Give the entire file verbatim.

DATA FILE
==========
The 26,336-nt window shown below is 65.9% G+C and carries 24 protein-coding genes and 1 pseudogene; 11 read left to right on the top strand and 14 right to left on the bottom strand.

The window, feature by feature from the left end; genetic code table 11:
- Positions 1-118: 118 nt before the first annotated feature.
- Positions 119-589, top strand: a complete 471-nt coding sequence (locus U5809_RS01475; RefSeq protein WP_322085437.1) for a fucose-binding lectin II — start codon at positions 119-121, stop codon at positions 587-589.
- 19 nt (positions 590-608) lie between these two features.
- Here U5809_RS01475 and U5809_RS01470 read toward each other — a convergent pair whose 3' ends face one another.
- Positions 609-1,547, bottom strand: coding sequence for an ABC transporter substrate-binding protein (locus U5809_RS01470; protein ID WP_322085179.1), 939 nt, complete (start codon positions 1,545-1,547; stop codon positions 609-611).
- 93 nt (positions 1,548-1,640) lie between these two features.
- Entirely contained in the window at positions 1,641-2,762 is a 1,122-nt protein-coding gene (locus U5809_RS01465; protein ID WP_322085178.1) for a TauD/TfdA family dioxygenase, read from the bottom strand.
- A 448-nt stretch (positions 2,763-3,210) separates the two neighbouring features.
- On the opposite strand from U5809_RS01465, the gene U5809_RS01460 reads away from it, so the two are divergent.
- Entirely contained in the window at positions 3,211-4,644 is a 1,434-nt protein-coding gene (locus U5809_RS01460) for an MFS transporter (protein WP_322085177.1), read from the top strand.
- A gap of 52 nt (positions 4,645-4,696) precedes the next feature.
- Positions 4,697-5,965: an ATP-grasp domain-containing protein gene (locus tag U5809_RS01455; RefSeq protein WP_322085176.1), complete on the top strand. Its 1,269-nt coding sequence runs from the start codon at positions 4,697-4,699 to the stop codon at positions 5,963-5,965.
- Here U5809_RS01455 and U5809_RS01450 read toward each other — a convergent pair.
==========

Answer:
The 26,336-nt window shown below is 65.9% G+C and carries 24 protein-coding genes and 1 pseudogene; 11 read left to right on the top strand and 14 right to left on the bottom strand.

The window, feature by feature from the left end; genetic code table 11:
- Positions 1-118: 118 nt before the first annotated feature.
- Positions 119-589, top strand: a complete 471-nt coding sequence (locus U5809_RS01475; RefSeq protein WP_322085437.1) for a fucose-binding lectin II — start codon at positions 119-121, stop codon at positions 587-589.
- 19 nt (positions 590-608) lie between these two features.
- Here U5809_RS01475 and U5809_RS01470 read toward each other — a convergent pair whose 3' ends face one another.
- Positions 609-1,547, bottom strand: coding sequence for an ABC transporter substrate-binding protein (locus U5809_RS01470; protein ID WP_322085179.1), 939 nt, complete (start codon positions 1,545-1,547; stop codon positions 609-611).
- 93 nt (positions 1,548-1,640) lie between these two features.
- Entirely contained in the window at positions 1,641-2,762 is a 1,122-nt protein-coding gene (locus U5809_RS01465; protein ID WP_322085178.1) for a TauD/TfdA family dioxygenase, read from the bottom strand.
- A 448-nt stretch (positions 2,763-3,210) separates the two neighbouring features.
- On the opposite strand from U5809_RS01465, the gene U5809_RS01460 reads away from it, so the two are divergent.
- Entirely contained in the window at positions 3,211-4,644 is a 1,434-nt protein-coding gene (locus U5809_RS01460) for an MFS transporter (protein WP_322085177.1), read from the top strand.
- A gap of 52 nt (positions 4,645-4,696) precedes the next feature.
- Positions 4,697-5,965: an ATP-grasp domain-containing protein gene (locus tag U5809_RS01455; RefSeq protein WP_322085176.1), complete on the top strand. Its 1,269-nt coding sequence runs from the start codon at positions 4,697-4,699 to the stop codon at positions 5,963-5,965.
- Here U5809_RS01455 and U5809_RS01450 read toward each other — a convergent pair.